iPlant is coming to the UK

Back in 2013, the GARNet team brought the iPlant Collaborative over to the UK to run a four-day workshop. Now, we’ve secured funding to bring iPlant to the UK again – but this time, it’s here to stay!

During 2014, the GARNet team and committee – together with iPlant collaborators in the US – were busy preparing a grant application for an invited BBSRC capital funding call. Our proposal was to work with iPlant to develop a ‘node’ of iPlant here in the UK. Our application was sucessful and the award was announced at the end of January at the AAAS 2015 meeting.

What is iPlant?

Funded by the US National Science Foundation (NSF) the iPlant Collaborative provides free and open access to ‘cyberinfrastructure’, originally just for plant scientists, but now for all the life sciences. Here’s a short video clip to explain more:

Harnessing the power of some of the world’s most powerful supercomputers, iPlant users can access the cloud-based Data Store, which provides very large amounts of space for researchers to store, and quickly transfer and share ‘big data’ files.

iPlant users also have access to the Discovery Environment – a web-based, graphical interface that provides access to an ever-expanding suite of modular, integrated ‘apps’ for data analysis. Apps can be built either by the iPlant team or by more experienced users, and cover a wide range of analysis needs. They are user-friendly and very intuitive, meaning that even researchers with little or no knowledge of command line computer programming can easily run an app, or create a pipeline of apps, to analyse large and complex data files.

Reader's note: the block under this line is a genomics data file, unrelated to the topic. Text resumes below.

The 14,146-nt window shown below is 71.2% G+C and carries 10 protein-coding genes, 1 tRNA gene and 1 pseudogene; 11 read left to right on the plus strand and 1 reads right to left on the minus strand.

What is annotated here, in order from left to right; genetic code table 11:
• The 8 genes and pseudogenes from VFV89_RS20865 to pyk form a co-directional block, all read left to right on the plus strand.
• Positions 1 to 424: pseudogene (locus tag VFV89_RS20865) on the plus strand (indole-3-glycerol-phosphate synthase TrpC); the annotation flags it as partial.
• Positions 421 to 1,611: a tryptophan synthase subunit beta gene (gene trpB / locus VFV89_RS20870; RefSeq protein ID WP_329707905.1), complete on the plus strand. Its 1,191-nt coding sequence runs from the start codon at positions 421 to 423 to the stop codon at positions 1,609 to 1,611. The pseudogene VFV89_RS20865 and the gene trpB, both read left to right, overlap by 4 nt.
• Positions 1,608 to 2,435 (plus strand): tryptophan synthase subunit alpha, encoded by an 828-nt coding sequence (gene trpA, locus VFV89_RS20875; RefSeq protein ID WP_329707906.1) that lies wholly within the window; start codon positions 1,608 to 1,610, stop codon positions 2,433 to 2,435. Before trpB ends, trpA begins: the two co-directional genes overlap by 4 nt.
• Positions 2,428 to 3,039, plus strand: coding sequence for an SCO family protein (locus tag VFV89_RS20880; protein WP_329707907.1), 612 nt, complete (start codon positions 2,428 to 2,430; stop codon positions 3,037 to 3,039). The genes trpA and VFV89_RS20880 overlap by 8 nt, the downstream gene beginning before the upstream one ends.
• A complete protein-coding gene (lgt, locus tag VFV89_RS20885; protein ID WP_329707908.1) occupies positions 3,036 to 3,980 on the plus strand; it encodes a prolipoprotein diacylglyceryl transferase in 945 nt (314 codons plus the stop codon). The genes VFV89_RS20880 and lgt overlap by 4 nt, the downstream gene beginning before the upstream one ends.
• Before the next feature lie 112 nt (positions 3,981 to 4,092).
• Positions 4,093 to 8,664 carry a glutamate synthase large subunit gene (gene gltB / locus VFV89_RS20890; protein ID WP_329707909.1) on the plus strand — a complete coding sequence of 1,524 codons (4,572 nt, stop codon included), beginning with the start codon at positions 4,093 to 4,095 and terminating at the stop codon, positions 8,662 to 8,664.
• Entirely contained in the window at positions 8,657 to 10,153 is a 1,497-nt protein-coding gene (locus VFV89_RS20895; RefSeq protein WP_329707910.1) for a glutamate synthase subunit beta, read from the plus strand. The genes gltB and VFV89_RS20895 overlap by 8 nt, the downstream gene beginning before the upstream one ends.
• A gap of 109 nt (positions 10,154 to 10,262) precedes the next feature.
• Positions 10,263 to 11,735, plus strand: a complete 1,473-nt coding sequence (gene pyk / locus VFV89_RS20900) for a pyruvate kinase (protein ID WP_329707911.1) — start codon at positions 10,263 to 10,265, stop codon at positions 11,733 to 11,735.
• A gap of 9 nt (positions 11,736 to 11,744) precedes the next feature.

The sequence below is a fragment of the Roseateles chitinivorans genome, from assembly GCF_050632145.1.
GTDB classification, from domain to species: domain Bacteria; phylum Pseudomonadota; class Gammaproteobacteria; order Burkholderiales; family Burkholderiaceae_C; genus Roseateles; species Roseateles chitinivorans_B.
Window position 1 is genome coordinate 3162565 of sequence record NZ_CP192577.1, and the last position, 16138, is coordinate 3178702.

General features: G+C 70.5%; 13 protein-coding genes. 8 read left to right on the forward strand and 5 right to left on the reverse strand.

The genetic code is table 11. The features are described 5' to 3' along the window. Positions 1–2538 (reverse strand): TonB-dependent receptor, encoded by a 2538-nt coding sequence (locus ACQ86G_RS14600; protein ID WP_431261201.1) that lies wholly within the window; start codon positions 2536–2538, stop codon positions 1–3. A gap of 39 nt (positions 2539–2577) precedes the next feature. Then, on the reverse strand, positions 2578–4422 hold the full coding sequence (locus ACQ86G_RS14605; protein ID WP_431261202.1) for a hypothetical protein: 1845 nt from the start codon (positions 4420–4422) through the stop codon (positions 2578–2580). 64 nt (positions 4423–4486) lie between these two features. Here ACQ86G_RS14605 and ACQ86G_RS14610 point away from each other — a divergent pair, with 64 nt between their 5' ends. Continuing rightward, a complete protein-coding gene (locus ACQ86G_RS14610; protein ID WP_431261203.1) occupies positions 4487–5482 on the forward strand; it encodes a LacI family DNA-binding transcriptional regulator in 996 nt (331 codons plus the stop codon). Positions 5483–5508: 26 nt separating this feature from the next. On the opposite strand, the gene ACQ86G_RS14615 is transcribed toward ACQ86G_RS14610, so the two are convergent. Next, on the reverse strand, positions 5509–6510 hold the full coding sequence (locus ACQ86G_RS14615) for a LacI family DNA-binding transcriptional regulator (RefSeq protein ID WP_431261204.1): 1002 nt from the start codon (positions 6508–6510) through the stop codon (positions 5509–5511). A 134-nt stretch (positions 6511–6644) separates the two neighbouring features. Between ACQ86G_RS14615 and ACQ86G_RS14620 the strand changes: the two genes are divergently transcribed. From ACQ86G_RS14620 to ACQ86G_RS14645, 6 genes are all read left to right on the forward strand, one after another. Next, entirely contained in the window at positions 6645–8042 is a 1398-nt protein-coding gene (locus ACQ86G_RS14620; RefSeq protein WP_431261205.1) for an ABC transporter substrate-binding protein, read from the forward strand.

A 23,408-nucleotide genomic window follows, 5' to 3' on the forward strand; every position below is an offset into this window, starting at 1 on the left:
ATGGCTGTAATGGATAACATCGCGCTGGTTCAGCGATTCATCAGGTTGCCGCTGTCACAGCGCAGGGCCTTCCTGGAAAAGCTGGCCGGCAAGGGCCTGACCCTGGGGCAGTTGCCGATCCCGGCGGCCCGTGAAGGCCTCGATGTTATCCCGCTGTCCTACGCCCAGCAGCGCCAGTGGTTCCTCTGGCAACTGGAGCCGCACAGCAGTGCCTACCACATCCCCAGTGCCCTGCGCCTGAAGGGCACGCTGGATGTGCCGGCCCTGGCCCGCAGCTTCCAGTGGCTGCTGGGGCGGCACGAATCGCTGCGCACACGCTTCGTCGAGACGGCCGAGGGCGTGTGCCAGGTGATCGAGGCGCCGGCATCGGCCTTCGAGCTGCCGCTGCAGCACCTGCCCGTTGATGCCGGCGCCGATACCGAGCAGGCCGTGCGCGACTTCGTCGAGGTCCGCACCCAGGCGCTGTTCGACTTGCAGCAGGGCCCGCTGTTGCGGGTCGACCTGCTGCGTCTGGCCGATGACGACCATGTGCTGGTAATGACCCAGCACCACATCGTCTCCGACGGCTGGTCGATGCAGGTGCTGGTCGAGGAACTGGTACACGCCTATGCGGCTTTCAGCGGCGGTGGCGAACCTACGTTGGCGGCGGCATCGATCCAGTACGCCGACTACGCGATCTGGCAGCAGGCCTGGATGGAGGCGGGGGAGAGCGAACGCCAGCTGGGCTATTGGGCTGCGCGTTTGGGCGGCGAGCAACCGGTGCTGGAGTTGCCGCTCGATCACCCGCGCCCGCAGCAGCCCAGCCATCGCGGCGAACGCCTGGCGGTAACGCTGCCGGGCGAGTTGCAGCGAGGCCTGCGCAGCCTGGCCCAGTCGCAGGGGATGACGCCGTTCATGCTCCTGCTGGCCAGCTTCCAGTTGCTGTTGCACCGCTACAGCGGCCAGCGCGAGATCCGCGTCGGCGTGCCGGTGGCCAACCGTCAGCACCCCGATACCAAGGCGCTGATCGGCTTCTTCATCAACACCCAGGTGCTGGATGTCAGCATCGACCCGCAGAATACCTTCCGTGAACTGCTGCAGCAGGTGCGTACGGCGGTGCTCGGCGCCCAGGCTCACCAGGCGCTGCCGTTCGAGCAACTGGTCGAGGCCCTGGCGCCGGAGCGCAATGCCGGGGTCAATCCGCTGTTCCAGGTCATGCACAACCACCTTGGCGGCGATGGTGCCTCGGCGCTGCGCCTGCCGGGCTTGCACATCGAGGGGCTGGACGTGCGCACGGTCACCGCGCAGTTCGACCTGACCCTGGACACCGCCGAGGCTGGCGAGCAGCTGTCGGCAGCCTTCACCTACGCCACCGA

Why do we need iPlant UK?

iPlant, which is free for anyone around the world to use, is currently distributed across three locations in the US – the Texas Advanced Computing Center, the University of Arizona and Cold Spring Harbor Laboratory. Though the high performance computing power it utilises is currently sufficient, iPlant was designed to be extendable to spread resources between even greater numbers of ‘nodes’. iPlant UK will be the first – hopefully of many – international iPlant hubs to ensure the future sustainability of the resource on a global scale.

As we noted in our recent Journal of Experimental Botany paper, one of the drawbacks of having iPlant located solely in the US, is that technical user support is only currently available during US office hours. When we hosted our workshop at the University of Warwick in September 2013, iPlant’s US-based support engineers kindly agreed to be woken up if we needed them – and we did! Clearly that’s not an ideal solution going forwards, especially as the number of worldwide users grows and grows.

As well as having access to technical support on the GMT timezone, the project’s collaborators at the Universities of Warwick, Liverpool, Nottingham and at The Genome Analysis Centre (TGAC), aim to convert existing BBSRC-funded software tools for the iPlant environment. This will increase community access to these useful resources, and their uptake, giving the plant science community even greater opportunities for efficient, effective, collaborative research.